Washington — President Reagan's commanding edge in Congress in 1981 - the bonanza of 33 Democratic seats won by Republicans in 1980 plus the aid of three dozen Southern Democrats in the House -- will have to be honed again this session, and protected in the fall election, if the Republican is to sustain his momentum.
A study of the new Congress's 1981 voting pattern suggests that on a wide variety of issues, Congress as a whole has not lurched in a new direction. The President has used a narrow margin of support to drive his programs through. First year voting shows that any conservative ideological shift was largely among Republicans, not Democrats.
While the public focus has primarily rested on Reagan's economic wins, a Monitor analysis of findings from an Americans for Democratic Action (ADA) survey of voting on 20 issues -- ranging from defense projects and civil liberties to abortion and budgets -- shows that Congress voted much as usual in 1981.
''There was no real great disruption of voting patterns,'' says Congress expert Thomas E. Mann, executive director of the American Political Science Association. ''Voting patterns are stable over time. There was less high drama, less ideological change, and more traditional politics than generally thought.
''It was really retail politics in the new Congress - trading with fence-sitters. The most important change in the House was the simple replacement of 33 Democrats by Republicans. In close votes, such marginal shifts are crucial.''
Early reports on the new budget, to be released Monday, Feb. 8, pull the President clearly back into the maelstrom of cuts in medicaid, food stamps, housing, and education, while holding defense spending sacrosanct.
His task is made tougher as major banks have again started to ratchet the prime interest rate higher, suggesting financial market worries that federal deficits and a tight Federal Reserve Board monetary policy will force borrowing costs higher, possibly aborting the recovery.
Thus, if Mr. Reagan is to have any chance of getting his new budget cuts and protecting defense, he will have to keep his almost 100 percent backing from House Republicans. If he loses his hold, he will no doubt blame the Democrats. His fall campaign pitch then will be that he needs more Republicans in Congress.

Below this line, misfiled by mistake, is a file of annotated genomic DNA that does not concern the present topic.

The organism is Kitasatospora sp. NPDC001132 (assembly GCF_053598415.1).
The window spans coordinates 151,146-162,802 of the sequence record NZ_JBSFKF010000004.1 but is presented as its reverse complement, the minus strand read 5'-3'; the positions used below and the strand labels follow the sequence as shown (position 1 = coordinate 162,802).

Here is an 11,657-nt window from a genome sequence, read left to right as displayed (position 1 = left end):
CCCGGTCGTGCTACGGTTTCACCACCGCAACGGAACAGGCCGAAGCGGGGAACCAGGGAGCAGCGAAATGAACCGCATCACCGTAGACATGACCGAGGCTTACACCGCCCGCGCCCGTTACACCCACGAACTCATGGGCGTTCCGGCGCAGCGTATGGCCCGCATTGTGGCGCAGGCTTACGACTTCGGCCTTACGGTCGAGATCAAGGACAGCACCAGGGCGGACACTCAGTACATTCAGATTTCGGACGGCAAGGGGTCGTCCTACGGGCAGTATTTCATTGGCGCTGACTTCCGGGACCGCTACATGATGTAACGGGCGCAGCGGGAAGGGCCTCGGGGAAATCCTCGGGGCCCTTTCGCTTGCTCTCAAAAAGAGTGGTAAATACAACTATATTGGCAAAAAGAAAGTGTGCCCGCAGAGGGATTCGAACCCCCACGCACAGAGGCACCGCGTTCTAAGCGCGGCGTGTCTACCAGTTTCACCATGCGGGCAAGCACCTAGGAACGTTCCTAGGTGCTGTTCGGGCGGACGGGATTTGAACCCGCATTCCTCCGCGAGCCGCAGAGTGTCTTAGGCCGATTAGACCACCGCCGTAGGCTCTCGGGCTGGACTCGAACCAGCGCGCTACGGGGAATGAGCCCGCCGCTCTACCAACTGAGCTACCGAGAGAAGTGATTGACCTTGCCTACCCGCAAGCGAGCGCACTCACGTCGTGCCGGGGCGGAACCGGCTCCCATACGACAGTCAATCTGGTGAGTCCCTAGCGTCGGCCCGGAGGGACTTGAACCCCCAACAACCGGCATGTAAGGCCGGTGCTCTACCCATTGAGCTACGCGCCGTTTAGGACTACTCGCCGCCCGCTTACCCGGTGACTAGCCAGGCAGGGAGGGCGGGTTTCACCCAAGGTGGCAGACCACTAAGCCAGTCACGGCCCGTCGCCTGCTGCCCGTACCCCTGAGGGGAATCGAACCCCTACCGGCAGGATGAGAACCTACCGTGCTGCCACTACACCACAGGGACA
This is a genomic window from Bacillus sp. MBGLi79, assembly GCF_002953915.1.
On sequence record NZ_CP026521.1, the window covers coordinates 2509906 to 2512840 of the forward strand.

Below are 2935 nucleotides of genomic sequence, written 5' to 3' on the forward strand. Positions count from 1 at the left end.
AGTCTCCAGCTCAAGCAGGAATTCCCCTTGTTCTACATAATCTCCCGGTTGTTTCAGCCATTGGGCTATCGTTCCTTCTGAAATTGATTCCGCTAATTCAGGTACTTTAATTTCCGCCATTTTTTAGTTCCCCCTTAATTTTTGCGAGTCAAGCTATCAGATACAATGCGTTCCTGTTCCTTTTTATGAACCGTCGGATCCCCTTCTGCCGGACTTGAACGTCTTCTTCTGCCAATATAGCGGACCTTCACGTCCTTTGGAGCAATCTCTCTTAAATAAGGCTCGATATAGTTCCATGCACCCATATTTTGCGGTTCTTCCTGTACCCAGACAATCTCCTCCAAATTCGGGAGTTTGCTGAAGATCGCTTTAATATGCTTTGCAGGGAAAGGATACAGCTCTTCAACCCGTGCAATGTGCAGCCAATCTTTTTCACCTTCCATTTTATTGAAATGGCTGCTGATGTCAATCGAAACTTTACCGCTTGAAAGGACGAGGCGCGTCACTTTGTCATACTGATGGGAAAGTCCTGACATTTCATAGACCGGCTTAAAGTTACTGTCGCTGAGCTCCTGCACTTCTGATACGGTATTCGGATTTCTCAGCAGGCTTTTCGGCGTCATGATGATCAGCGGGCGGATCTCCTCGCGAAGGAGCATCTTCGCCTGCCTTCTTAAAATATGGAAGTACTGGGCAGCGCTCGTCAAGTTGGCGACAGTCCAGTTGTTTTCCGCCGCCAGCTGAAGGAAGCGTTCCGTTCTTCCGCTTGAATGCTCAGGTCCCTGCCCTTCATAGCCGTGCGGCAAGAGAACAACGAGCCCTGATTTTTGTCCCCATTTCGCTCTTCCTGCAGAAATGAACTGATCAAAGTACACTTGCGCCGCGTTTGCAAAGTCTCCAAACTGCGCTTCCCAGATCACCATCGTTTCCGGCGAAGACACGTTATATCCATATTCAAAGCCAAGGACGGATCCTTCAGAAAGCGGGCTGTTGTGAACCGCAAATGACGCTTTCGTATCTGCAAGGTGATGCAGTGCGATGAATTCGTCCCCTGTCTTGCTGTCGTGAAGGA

''He's right -- in terms of getting what Reagan wants, there's nothing like having more Republicans,'' observes Mr. Mann.
The ADA ratings showed the House as a whole drifting in a more conservative direction - from a 43.8 percent liberal rating in 1980 to 40 percent last year. However, the Democrats turned slightly more liberal as a group -- to almost 59 percent in 1981 from 57 percent in 1980. And Republicans, reflecting the conservatism of their freshman class, turned more sharply conservative, dropping five points to a 16 percent 1981 average, giving Congress collectively a conservative tilt.
Even in the South, the slightly conservative drift of the new Congress was chiefly a Republican trend, with Republican members moving in a much more conservative direction than Democrats.
Reagan's 48 Democratic allies in the House -- 38 of them Southerners - who sided with him in his pivotal tax vote last August, looked comfortable with their Republicanesque 22 percent 1981 liberal rating. But that is within a point of their 1980 rating -- before Reagan was elected.
Recently, Democratic strategist Peter D. Hart announced that Democrats can now feel free to criticize the President, as the public has grown more skeptical of Reagan's policies.
However, the Democrats' voting in the House and Senate last year showed they have felt free all along to differ with the President.
In three of the four regions of the country, House Democrats voted more liberally than before the supposed 1980 conservative tide swept Washington. In the East and West their liberal ratings averaged 76 percent, 69 percent in the Midwest, and 34 percent in the South. Senate Democrats responded to the Reagan-GOP juggernaut also by voting more liberally -- up seven points in the ADA's ratings to 65 percent nationwide, up 10 percent in the North and up 1 percent in the South.
Congress's voting record by region showed the four US regions continuing to vote more alike, headed in a centrist direction. The gap between the most liberal and conservative regions stayed below 30 points in 1981 as in 1980, compared with a 40-point gap in the 1970s and 1960s.
Far from reflecting a Western, Sunbelt conservative shift, the biggest gaps appear to be within states -- particularly Western states. California Democrats averaged an 81 percent liberal rating on issues, California Republicans 7 percent. Oregon and Washington House delegations showed similar philosophical fault lines.
In the fall, the Republicans could lose 10 to 15 House seats, if the midterm election pattern of recent years holds, and as strategists in both parties think likely. This portends a narrowing of Mr. Reagan's already precarious winning edge.